Tuesday 25th May 2010
Gestation: 34 weeks, 4 days
One year ago.
We walk into the room, and as we do, I hold my breath.
Suse has finally had an improvement in her chicken pox rash, more than two weeks after it initially began. Fifteen days of scratching like a mangy dog, in return for trying to do the right thing by an as-yet-unconceived child.
She hasn’t seen either of my brother’s new babies yet. And I know how hard it has been for her, how emotionally challenging, to have both of her sisters-in-law pop out a second child this May.
“Hello!” my Mum says, welcoming us in. Everyone stands. We enter the hotel room, filled with grandparents, parents, a sister, and, now – an uncle and an aunt. My Mum takes Suse in a hug, and then does my Dad. Both unspeaking in their love; both understanding how hard this is for her.
“Come on over and have a look,” says my sister-in-law excitedly, directing the comment straight at Suse.
I pause for the reaction.
“I’d love to,” Suse says.
I take a breath.
“Nice digs,” I say to my brother.
“Yeah, they like to ship you out of hospital as soon as possible. Don’t know that this is the hotel I’d choose, but it does all right.”
“It’s nothing on the Sofitel,” yells out my sister-in-law.
“Well, the room is smaller, sure, but the meals are okay…”
“…Yeah, but they make you pay for the movies,” she says in her Texan twang.
“It’s the little things, isn’t it?”
“I know!” she says.
I look across at my Mum, as she sits perched on the edge of the bed. She has a broad smile across her face, her head cocked, as she looks over at her youngest grandchild. I follow her eyes, to see what he is doing that is so cute.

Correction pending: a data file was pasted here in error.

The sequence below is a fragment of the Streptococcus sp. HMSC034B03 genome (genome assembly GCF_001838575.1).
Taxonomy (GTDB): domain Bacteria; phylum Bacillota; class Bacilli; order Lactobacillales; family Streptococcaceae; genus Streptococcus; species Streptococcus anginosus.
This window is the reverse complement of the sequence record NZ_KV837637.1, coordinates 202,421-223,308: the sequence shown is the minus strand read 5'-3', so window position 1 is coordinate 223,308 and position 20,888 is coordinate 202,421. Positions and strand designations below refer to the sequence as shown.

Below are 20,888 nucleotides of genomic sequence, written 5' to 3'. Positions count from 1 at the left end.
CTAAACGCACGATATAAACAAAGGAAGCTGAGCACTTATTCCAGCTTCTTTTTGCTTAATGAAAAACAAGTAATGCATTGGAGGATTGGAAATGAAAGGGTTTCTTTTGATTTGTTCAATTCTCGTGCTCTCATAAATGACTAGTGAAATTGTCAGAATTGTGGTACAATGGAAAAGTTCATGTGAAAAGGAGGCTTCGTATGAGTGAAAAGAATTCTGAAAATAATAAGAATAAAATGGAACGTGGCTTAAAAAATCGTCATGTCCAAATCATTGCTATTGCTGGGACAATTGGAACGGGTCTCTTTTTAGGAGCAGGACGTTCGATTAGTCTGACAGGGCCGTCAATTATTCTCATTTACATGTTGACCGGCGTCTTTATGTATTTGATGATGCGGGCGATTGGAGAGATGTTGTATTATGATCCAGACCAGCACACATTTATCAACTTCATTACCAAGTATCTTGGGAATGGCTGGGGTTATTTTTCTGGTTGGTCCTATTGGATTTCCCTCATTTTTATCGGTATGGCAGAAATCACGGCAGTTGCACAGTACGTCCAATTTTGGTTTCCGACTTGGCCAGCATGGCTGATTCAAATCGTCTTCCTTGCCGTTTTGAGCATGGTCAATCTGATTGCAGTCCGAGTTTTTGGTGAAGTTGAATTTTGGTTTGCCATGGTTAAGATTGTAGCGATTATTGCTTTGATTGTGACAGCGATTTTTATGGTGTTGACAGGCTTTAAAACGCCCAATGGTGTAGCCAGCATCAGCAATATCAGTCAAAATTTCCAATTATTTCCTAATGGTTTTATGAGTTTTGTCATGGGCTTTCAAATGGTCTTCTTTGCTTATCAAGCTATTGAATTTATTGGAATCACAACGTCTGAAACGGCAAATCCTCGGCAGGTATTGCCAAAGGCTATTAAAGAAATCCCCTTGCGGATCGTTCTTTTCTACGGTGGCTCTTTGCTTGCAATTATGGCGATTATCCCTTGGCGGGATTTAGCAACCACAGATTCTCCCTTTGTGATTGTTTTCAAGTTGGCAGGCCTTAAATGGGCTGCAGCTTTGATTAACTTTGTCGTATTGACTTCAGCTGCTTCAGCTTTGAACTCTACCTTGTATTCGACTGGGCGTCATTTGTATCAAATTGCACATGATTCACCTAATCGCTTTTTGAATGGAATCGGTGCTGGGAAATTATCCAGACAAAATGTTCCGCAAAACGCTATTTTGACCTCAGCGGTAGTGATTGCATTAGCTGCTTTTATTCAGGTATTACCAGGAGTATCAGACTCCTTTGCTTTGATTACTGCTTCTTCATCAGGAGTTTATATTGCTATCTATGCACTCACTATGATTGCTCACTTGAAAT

And then I see it. There is Suse, already in the chair, holding Zach. She has him in the crook of her arm, her finger in his mouth, sucking, and stroking his soft brown hair.
And then she looks up at me and smiles.
* * * * *
I look out the window at the neon world beyond. We sit in Chinatown, around the corner in the CBD, chewing away on lemon chicken. Neither of us says anything for a couple of minutes; silence the indication of the quality of the food. It really is that good.
Suse looks up, licking her fingers.
“You were okay in there, hon?” I ask. “It wasn’t too close to the bone?”
“No,” she says, simply. “Something happened in there with Zach. I had a little moment with him. I spoke to him, and he spoke back.”
I look at Suse, curiously, knowing that this is something that my rational mind is never going to get. But that it is true. “And he told me that there was a little girl waiting, waiting to come down.” She takes another bite of her food. “And so I told him that I was ready.”
She looks up at me, like it’s the darndest thing.
Like it happens every day.
“I think it’s over, Mark. I’m over it. I’m done. The wound is healed.” She nods, confirming the fact to herself. “Something profound happened in there. And I really am done. I’m ready to move on.”
I look at my wife, not quite understanding. Never fully understanding. Never really comprehending this marvellously complex, beautiful, exquisitely frustrating, lovable soul that I’ve found to match my own bizarre, eccentric, inexplicable ways.
I guess that’s what we call marriage.
* * * * *